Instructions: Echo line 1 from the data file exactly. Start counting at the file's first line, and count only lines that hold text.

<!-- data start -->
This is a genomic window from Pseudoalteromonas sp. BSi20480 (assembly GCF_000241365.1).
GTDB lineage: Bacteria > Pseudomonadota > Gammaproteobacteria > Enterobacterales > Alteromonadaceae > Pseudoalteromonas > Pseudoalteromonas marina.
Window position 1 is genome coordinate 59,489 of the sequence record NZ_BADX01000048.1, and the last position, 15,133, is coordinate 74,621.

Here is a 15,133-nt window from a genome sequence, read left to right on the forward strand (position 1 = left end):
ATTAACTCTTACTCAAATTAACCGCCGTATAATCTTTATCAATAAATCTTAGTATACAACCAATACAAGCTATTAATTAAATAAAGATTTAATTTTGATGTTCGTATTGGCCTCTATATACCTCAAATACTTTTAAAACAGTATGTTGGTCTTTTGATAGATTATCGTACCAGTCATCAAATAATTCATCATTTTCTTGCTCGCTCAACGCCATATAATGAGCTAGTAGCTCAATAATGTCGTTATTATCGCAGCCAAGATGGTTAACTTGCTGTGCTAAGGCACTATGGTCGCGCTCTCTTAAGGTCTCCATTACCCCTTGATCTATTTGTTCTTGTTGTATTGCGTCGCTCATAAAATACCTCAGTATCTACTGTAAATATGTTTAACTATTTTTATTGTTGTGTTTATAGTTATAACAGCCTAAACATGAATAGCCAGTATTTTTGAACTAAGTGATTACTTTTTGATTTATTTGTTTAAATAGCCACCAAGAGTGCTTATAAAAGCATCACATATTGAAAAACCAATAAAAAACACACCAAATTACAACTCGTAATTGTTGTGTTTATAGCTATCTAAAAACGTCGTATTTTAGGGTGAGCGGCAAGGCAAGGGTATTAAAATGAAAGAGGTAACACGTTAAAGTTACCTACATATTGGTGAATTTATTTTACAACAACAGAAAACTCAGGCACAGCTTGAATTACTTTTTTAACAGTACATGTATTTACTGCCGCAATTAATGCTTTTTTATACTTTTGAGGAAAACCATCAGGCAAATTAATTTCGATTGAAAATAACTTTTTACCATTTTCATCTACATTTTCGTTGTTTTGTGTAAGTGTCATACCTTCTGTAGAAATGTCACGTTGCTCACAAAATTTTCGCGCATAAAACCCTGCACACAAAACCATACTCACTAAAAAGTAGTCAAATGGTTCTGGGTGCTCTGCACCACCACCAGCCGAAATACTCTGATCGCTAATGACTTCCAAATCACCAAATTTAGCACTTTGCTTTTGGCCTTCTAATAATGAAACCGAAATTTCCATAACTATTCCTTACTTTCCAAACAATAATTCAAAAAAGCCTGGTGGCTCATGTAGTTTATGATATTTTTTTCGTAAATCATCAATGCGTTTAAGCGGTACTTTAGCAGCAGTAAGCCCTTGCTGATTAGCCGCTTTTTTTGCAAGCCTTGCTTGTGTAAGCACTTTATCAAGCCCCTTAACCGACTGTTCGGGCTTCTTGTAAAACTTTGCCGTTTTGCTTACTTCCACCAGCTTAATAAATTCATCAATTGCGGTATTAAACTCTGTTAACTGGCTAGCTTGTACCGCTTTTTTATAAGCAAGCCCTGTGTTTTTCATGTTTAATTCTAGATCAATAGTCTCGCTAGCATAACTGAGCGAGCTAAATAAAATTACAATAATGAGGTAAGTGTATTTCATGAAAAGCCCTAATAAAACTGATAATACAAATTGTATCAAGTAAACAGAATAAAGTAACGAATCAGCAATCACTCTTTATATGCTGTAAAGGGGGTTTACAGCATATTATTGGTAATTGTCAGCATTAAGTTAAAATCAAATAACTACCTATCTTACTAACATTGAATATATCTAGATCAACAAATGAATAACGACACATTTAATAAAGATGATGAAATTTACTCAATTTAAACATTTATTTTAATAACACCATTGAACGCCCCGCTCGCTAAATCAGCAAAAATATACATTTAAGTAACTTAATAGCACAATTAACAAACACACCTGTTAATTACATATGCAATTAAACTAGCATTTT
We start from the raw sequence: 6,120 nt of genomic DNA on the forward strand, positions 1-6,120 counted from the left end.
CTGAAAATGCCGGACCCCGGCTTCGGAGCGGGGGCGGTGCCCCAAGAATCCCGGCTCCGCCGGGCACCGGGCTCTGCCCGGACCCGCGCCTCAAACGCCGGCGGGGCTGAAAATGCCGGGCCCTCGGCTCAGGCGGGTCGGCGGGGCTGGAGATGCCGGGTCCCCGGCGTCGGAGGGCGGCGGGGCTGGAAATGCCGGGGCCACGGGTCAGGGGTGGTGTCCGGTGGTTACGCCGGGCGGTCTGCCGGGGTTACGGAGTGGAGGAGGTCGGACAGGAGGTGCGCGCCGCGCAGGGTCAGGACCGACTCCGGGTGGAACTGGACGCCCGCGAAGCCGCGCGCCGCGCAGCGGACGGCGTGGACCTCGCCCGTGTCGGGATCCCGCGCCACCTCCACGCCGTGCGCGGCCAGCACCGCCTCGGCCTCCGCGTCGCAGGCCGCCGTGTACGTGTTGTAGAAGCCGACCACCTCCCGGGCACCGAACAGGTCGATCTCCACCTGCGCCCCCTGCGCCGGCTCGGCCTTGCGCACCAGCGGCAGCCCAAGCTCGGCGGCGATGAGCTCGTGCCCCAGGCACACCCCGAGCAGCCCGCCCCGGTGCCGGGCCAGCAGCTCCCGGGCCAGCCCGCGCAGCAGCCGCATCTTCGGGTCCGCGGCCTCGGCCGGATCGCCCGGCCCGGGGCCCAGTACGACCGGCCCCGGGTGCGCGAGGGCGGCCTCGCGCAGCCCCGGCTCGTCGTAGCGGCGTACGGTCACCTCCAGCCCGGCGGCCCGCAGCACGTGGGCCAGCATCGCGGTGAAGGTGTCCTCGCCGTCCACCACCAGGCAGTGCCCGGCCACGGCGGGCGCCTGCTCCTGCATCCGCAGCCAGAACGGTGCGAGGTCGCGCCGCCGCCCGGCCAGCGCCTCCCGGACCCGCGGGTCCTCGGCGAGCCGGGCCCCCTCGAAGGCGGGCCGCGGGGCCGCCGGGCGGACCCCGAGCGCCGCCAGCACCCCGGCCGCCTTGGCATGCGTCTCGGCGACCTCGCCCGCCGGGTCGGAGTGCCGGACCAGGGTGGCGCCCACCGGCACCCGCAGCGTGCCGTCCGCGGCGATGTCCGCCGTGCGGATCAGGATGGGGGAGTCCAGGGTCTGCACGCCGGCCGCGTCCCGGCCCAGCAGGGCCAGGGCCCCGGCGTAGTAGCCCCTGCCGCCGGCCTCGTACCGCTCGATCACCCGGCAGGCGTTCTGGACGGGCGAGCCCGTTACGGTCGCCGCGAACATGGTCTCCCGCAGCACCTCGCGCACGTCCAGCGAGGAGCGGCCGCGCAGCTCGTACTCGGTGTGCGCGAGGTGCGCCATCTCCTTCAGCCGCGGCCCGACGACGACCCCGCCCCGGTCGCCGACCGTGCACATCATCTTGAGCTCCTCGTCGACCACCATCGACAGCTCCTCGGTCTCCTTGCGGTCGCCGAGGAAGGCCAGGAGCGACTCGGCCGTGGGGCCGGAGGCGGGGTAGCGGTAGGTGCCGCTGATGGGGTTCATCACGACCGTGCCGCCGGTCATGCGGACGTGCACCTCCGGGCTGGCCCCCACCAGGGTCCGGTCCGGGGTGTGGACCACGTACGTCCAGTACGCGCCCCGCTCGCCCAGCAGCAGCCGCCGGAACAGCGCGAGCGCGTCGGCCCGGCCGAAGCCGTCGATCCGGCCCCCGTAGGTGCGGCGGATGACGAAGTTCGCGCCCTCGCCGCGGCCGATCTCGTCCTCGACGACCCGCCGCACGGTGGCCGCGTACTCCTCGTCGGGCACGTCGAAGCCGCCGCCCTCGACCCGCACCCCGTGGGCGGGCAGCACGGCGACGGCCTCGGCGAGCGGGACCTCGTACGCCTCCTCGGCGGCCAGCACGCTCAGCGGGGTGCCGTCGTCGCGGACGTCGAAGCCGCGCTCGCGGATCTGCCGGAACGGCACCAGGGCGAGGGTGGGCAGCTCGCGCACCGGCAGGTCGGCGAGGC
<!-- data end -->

This is a genomic window from Pseudoalteromonas sp. BSi20480 (assembly GCF_000241365.1).